We are currently reviewing our curriculum as part of a university-wide process. As a result, we are unable to publish module information for this course at this time. The information below provides an overview of what you’ll study and our approach to teaching and assessment. We will update this page as soon as the changes are confirmed. Read more in our terms and conditions.
This content was last updated on 3 April 2023.
At the start of the course, you’ll gain solid foundations in food and nutrition, exploring their relationship to health, including where food is sourced from and how that fits within a ‘sustainable’ global food system framework. You’ll also cover aspects key to providing a safe and healthy diet, including food preservation and sensory evaluation.
Throughout the course, you’ll build on these foundations, studying a range of industry-relevant topics in food processing, nutritional analysis, the chemical and microbiological safety of food and even how to develop new food products – from concept to market. You will also participate in an interdisciplinary food product development exercise and explore creative and innovative ways of designing food using specialist software.
By the final year of your programme, you'll explore more specific and specialised areas of current thinking in food science and processing and reflect on how these can be applied to solve real-world local and global food challenges.
Each year of this course is designed around a combination of compulsory core modules, which provide essential foundational subject-specific knowledge and skills.
You'll also be given a choice of optional modules throughout the course to extend your knowledge in a field of your interest that may include food biotechnology, sensory science, nutrition policy, health promotion and nutritional education, nutritional issues in the life cycle and food systems and sustainability.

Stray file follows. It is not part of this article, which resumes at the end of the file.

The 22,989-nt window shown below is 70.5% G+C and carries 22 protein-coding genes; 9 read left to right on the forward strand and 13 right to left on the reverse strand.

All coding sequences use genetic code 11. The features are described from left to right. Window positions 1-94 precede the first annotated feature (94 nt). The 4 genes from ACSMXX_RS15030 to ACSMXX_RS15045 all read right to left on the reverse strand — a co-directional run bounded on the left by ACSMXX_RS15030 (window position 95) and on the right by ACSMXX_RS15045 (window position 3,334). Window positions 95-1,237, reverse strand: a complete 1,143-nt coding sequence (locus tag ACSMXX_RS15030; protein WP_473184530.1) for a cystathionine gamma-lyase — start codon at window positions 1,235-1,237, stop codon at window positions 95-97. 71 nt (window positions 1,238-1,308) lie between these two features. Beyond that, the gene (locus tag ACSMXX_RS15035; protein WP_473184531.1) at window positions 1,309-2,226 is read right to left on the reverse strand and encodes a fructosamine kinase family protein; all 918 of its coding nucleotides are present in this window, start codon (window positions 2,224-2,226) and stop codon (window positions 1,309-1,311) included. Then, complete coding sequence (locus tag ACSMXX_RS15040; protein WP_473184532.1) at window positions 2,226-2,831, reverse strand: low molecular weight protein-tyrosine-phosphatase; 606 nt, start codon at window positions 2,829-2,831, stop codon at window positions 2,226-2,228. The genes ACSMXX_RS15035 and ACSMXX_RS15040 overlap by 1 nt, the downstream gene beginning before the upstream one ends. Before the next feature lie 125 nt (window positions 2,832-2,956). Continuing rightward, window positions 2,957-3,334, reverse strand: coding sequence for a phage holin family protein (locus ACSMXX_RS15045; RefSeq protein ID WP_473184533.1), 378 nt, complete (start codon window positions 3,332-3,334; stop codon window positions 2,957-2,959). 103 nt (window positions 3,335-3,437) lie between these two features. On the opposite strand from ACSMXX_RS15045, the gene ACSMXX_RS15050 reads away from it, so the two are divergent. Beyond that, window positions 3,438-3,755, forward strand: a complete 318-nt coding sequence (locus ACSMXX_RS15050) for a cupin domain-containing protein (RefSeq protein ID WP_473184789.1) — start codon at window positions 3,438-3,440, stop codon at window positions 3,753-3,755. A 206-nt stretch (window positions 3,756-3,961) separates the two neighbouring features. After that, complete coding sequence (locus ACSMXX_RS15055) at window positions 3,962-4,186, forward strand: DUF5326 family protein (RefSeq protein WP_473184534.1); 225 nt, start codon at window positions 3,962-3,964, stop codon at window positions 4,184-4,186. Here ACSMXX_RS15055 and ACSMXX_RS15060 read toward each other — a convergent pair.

Optional modules may typically include the following:
- Traditional Alcoholic Beverages
- Food Allergy and Food Intolerance
- Sensory Science
- Food Biotechnology
- Functional Foods
- Food Science and Nutritional research
- Nutrition and Disease
- Nutrition Policy
- Nutritional Issues in the Life Cycle
- Health Promotion and Nutrition Education
- Food Systems and Sustainability
- Sustainable Food Consumption
- Leadership and Enterprise
In addition to subject-specific modules, we also offer a range of skills development modules that’ll give you an insight into possible careers, the variety of professional roles that our food science graduates go into and how to enhance your employability. This continuous professional development – combined with the technical knowledge you’ll develop through teaching and research activities – will not only ensure you have an extensive skill set and knowledge in food science, but the confidence to apply them in the workplace once you graduate.
Discovery modules are available in first three years of your degree, as long as you’re taking enough credits of your own subject for that year.
Each academic year, you'll take a total of 120 credits.